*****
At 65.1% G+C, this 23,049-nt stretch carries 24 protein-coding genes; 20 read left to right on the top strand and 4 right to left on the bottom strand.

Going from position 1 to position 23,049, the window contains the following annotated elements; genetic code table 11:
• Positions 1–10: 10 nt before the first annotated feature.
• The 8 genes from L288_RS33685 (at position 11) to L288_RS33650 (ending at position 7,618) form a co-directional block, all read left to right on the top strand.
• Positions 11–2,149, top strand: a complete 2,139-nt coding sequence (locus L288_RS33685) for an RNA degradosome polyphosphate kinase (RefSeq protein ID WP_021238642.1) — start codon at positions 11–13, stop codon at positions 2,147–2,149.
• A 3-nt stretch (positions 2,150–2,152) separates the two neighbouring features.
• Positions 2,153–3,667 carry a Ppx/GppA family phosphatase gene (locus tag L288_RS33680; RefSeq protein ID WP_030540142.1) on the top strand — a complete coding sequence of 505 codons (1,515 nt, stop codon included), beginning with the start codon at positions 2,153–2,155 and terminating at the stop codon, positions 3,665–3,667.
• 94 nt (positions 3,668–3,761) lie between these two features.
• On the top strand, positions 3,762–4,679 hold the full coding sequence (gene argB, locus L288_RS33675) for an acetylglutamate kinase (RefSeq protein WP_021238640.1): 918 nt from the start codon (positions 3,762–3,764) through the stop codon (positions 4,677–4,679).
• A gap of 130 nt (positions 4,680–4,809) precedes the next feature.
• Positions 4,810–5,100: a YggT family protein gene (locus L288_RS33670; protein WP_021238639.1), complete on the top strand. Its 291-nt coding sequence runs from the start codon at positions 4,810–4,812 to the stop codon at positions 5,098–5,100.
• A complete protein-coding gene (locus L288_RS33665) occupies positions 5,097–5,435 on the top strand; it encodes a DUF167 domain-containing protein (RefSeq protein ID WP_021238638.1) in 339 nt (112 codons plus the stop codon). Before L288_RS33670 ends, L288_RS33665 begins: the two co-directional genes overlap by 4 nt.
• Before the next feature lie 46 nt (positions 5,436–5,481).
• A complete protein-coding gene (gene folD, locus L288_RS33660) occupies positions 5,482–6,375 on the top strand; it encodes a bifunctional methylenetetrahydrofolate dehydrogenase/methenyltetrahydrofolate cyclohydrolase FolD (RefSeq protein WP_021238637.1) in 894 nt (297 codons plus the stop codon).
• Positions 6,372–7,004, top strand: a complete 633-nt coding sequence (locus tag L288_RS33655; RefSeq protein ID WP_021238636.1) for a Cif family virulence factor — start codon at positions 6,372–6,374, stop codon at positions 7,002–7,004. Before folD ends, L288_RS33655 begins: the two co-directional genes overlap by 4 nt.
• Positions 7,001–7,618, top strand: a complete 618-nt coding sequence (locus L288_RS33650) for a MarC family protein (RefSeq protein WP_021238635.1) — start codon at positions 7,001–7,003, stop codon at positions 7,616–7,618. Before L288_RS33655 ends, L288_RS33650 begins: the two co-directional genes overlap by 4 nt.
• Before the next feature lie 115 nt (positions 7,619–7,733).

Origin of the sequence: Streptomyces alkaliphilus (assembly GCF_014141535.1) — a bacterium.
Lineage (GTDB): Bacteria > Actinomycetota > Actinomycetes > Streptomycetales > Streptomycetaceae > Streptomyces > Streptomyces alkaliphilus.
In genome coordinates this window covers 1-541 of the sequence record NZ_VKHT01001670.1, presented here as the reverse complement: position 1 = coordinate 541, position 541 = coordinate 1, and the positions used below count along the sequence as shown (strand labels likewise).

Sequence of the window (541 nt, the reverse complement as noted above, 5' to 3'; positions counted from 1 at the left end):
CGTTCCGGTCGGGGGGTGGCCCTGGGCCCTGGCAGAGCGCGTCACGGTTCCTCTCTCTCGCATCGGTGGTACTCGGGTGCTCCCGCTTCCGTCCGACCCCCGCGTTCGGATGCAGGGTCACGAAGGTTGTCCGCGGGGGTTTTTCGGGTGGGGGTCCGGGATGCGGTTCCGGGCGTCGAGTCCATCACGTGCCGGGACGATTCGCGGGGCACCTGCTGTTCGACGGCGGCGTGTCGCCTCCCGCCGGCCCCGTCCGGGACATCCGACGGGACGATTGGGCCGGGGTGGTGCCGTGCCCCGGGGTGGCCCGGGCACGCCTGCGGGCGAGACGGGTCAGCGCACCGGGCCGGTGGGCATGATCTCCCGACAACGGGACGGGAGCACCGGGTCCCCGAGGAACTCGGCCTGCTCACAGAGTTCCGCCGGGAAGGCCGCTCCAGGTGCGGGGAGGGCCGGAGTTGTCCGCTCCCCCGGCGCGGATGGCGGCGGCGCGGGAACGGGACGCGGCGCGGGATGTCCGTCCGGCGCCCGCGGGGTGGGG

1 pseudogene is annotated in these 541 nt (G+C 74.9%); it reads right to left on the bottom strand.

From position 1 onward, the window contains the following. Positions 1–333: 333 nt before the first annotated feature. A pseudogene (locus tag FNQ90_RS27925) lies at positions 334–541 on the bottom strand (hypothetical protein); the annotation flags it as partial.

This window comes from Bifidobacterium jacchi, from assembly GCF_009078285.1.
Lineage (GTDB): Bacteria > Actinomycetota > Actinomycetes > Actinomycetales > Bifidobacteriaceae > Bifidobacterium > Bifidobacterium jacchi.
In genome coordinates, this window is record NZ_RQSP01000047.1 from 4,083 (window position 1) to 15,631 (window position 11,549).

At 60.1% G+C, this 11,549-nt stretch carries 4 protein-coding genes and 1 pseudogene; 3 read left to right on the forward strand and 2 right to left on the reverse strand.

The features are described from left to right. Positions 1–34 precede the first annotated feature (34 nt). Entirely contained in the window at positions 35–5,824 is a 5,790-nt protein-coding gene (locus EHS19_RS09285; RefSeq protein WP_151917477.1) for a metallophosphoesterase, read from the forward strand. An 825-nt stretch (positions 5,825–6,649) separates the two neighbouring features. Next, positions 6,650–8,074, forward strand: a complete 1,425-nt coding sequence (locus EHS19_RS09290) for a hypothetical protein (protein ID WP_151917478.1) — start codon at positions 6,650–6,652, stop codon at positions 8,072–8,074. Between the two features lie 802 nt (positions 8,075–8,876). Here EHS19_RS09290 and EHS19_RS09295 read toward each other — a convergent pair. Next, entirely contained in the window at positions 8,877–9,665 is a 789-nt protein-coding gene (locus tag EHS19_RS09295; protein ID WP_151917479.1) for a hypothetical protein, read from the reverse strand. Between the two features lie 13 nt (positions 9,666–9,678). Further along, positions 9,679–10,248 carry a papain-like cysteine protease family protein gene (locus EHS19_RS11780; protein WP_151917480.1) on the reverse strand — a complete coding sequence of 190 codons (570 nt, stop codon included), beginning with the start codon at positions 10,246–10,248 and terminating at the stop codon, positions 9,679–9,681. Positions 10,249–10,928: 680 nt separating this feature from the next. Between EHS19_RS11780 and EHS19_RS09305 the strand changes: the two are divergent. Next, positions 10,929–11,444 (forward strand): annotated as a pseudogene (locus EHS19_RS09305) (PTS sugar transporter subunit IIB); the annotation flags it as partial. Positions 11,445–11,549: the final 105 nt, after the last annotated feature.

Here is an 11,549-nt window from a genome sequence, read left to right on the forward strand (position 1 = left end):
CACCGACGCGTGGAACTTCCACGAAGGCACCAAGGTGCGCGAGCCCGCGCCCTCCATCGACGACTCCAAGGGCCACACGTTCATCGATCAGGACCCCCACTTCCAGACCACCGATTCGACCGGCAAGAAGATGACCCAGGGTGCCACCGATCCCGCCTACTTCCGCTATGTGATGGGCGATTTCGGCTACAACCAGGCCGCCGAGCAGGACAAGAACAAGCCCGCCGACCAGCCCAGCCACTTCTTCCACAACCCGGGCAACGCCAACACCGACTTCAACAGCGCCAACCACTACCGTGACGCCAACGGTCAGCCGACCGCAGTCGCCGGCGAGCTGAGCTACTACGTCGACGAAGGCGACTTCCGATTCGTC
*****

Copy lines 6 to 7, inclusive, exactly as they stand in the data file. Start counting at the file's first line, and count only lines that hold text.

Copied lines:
• A 3-nt stretch (positions 2,150–2,152) separates the two neighbouring features.
• Positions 2,153–3,667 carry a Ppx/GppA family phosphatase gene (locus tag L288_RS33680; RefSeq protein ID WP_030540142.1) on the top strand — a complete coding sequence of 505 codons (1,515 nt, stop codon included), beginning with the start codon at positions 2,153–2,155 and terminating at the stop codon, positions 3,665–3,667.